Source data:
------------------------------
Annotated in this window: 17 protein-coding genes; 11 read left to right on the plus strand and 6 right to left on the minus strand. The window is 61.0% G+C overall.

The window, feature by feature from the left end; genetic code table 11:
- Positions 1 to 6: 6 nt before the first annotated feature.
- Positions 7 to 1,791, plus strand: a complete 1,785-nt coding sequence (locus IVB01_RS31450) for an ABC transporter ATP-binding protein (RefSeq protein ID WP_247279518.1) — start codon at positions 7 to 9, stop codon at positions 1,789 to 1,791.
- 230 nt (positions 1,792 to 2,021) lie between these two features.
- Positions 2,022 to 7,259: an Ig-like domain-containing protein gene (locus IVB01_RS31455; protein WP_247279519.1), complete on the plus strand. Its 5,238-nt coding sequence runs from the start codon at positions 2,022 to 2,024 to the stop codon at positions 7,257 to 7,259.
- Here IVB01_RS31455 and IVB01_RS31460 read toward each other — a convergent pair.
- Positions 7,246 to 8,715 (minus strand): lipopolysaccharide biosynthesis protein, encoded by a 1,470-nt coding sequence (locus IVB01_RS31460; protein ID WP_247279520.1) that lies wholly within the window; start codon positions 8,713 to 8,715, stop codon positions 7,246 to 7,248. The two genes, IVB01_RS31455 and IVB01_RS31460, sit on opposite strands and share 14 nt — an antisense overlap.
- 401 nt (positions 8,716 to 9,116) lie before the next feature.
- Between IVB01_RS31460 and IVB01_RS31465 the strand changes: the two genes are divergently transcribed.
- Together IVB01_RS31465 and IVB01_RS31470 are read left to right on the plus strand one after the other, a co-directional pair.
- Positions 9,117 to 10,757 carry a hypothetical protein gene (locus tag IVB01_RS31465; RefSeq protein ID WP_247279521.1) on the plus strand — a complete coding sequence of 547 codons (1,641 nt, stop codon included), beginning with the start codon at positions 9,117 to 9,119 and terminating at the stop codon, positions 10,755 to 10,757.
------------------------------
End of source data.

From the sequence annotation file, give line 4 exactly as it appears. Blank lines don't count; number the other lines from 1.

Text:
- Positions 7 to 1,791, plus strand: a complete 1,785-nt coding sequence (locus IVB01_RS31450) for an ABC transporter ATP-binding protein (RefSeq protein ID WP_247279518.1) — start codon at positions 7 to 9, stop codon at positions 1,789 to 1,791.